From natural arches and remote coves to Lord of The Rings terrain, these New Zealand landmarks are an outdoor-lovers dream.
New Zealand is home to some of the world’s most dramatic scenery and lush natural attractions. From misty mountains to golden beaches in quiet bays, the island offers a plethora of outdoor escapades. Keen to get involved? Lace up your hiking boots, strap on your explorer’s hat and get ready for adventure.
A Hollywood Sensation – Putangirua Pinnacles
The Putangirua Pinnacles are a geological formation, located just under two hours drive from Wairarapa in Aotearoa’s north island.
Movie fanatics will love this New Zealand gem as it’s known for its feature in ‘Paths of the Dead’ in the Return of the King, as well as the third Lord of the Rings film.
To get to the Putangirua Pinnacles lookout, head to Aorangi Forest Park. About an hour’s drive from Martinborough, your journey will begin from the streambed. Take the loop track junction to get a dose of the spectacular view. Hike on for views of Palliser Bay and Lake Onoke.
New Zealand’s most beautiful waterfalls
At a soaring height of 35 metres high, Marokopa Falls is one of the most beautiful sites in New Zealand. Located in Tawarua Forest, which is just a few kilometres drive from the popular Waitomo Caves, this gorgeous oasis is the perfect spot for a day of exploring.
The year-round waterfall can be seen from viewing platforms on an easy 20-minute return walk. Trek through native tawa and nikau forests before being wowed by the stunning cascades. The area is also great for fishing, providing avid fishers with popular trout spots along the river.
Along the drive to the falls enjoy a range of scenic short walks, including the Marokopa Falls Walk.
The Coromandel Church
Cathedral Cove is a New Zealand landmark located a short walk from Hahei Beach. Take the one-hour-long track to the cliff-top before descending to the main attraction. A haven of naturally arched caverns and secluded coves is tucked here, offering explorers a plethora of discoveries to upturn.
Discover sandy shores with shady spots provided by pohutukawa trees to park up, have a picnic and swim. You’ll also discover the ‘Te Hoho’ nearby. It’s a large pinnacle of pumice breccia rock that looks like the prow of a ship washing ashore. Sculptured by the wind and the seas for centuries, it’s a grand natural formation.
For a short walk, take the trail from the Grange Road car park. It’s approximately a 1.5-hour return. Snorkelling and scuba diver enthusiasts will enjoy a smorgasbord of sponge gardens, reef systems and marine life to observe at Cathedral Cove Marine Reserve.
Discover more things to do in The Coromandel.
West Coast Natural Beauty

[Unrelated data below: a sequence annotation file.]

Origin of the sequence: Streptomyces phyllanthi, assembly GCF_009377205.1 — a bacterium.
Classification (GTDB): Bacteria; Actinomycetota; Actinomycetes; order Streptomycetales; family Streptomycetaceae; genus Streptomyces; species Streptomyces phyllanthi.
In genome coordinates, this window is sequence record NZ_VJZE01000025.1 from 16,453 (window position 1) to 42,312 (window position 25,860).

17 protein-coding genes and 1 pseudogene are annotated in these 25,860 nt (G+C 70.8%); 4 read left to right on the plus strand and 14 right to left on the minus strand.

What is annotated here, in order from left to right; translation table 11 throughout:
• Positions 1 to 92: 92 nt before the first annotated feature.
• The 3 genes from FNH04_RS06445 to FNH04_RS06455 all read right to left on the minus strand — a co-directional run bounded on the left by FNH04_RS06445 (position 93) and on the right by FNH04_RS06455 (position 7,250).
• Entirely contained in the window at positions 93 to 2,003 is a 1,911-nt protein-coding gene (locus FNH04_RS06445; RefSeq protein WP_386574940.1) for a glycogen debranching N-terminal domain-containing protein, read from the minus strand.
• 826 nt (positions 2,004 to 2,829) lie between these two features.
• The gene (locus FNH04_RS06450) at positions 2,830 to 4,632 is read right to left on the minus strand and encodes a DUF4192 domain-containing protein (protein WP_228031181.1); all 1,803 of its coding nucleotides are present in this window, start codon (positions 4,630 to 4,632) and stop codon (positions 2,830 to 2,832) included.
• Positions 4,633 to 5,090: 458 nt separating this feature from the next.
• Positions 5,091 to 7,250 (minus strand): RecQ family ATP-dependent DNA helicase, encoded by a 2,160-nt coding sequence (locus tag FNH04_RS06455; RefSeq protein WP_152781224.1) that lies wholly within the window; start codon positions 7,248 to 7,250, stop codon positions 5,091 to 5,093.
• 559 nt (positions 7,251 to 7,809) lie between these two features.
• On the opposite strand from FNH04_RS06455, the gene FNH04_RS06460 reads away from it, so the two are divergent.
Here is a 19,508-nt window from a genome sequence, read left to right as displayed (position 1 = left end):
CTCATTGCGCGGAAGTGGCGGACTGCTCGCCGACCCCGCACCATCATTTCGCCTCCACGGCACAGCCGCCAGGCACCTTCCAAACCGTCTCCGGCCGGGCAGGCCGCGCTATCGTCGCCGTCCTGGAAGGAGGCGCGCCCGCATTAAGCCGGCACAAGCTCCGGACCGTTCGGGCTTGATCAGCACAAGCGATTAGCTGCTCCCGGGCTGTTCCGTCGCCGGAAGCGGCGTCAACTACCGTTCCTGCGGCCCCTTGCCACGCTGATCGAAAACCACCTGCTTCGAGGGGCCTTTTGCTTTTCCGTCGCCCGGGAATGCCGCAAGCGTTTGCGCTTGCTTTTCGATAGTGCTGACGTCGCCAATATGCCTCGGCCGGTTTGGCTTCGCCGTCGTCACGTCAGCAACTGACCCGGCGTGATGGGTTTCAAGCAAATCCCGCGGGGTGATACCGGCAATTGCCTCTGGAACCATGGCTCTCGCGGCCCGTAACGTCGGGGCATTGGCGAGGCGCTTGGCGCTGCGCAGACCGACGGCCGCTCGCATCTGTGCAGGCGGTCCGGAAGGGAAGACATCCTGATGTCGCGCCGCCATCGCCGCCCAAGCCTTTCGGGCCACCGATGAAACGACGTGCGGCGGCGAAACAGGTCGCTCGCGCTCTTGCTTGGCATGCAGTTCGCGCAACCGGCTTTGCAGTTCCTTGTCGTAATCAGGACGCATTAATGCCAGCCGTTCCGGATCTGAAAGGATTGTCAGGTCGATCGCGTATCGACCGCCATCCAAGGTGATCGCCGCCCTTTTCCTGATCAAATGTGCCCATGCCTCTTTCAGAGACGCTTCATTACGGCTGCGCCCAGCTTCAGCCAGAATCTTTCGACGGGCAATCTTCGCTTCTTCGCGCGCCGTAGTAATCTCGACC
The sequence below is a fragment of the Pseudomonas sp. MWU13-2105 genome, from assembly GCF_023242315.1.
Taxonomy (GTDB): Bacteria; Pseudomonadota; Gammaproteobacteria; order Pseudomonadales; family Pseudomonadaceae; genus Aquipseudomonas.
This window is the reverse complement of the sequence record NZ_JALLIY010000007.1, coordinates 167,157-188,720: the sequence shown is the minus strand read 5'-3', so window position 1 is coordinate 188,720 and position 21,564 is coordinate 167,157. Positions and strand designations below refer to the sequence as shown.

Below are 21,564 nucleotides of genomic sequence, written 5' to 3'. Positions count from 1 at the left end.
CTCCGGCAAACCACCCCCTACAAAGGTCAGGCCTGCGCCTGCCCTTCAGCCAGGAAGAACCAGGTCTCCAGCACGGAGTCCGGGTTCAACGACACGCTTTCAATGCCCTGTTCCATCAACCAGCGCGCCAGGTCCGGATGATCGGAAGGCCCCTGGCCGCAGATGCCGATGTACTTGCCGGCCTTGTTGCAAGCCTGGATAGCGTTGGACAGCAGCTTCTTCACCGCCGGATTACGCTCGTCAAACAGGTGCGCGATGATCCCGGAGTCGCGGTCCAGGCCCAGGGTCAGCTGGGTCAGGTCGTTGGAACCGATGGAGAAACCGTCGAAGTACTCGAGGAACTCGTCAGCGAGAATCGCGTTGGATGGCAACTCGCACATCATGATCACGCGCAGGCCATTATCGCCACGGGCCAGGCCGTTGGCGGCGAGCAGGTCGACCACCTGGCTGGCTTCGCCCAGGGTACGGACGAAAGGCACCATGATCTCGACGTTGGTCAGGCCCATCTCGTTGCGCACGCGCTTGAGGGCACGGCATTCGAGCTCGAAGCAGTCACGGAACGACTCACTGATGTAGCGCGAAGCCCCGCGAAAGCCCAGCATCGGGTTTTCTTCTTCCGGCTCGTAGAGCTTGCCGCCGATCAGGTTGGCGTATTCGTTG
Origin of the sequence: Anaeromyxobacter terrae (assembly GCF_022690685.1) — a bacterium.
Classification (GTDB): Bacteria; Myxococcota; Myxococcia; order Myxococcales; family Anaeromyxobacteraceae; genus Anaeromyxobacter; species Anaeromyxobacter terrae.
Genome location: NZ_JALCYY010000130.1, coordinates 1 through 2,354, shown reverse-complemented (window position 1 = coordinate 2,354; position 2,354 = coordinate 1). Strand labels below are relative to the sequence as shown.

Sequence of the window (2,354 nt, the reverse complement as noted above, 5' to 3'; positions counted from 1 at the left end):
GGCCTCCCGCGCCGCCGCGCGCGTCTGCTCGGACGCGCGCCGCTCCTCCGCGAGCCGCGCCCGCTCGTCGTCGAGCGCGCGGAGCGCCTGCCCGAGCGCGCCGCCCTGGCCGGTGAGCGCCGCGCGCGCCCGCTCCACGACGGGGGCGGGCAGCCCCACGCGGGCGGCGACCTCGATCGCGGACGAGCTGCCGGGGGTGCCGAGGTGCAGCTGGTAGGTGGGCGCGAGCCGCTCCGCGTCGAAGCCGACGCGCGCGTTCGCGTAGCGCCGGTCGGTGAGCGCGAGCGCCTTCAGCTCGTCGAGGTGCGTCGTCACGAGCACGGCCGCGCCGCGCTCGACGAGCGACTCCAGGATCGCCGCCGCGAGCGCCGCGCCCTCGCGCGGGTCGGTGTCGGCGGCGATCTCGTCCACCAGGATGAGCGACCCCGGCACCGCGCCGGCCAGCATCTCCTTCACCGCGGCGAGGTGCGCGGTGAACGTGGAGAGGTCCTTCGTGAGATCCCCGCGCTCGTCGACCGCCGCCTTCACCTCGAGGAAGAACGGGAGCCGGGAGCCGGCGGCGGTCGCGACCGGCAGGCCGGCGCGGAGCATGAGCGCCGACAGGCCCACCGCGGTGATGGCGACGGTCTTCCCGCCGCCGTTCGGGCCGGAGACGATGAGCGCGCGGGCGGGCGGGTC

A hidden gem tucked away in the magic of Kahurangi National Park is the Oparara Arches. It’s a playground of limestone aches, caves, whiskey-coloured rivers and lakes and flourishing rainforests on the West Coast.
Suitable for all abilities and ages, the arches are an easy two-kilometre return walk. Even better, this New Zealand landmark is free to explore.
Or join an eco-tour and learn about the native wildlife and the wide range of subfossil bird bones from extinct species.
Starry South Island Sensation
Stewart Island is New Zealand’s third largest isle located across the Foveauz Strait in the South Island. Fondly known as Rakiura – ‘the land of glowing skies’ in Maori – star lovers will delight in the evening sky where the Aurora Australis is often witnessed.
The island is 85 per cent National Park, offering oodles of hiking, bird watching and natural beauty. The 280 kilometres of walking trails give adventurers short, day-long and multi-day opportunities.
To experience Stewart Island’s awe-inspiring beauty, embark on the three-day Rakiura Track. Stunning coastal views, forested ridges and white-sandy beaches will keep you company along the trek. The Department of Conservation provides huts for overnight stays.
Stewart Island is home to brown kiwi or Tokoeka, blue penguins, yellow-eyed penguins as well dolphins and albatross’. There is also an offshore bird sanctuary with a wide range of species on Ulva Island. The ultimate way to witness the island in all its glory is on a boat cruise. From secluded bays to dazzling inlets and an abundance of wildlife, there’s plenty to see and do onboard.
Continue your South Island discoveries with these other unmissable attractions.
An Ancestorial Journey
The rockstar of the Tasman Bay region, Split Apple Rock has a story and a half for its name. Scientists believe the large rock formation was split more than 120 million years ago during the ice age. Whereas the Māori legend claims a feud between two gods caused the divide. Either way, the New Zealand landmark is grand in legend as much as it is in beauty.
Participate in a traditional paddle a waka – a Māori canoe. You can learn about the Māori ancestors who sailed across the Pacific Ocean to Aotearoa, New Zealand. You’ll be partaking in some of New Zealand’s treasured heritage. Included in the traditional paddle are a karakia (a blessing for protection) and tikanga (etiquette). This all-ages activity launches from Kaiteriteri beach which is the gateway to the Abel Tasman National Park.
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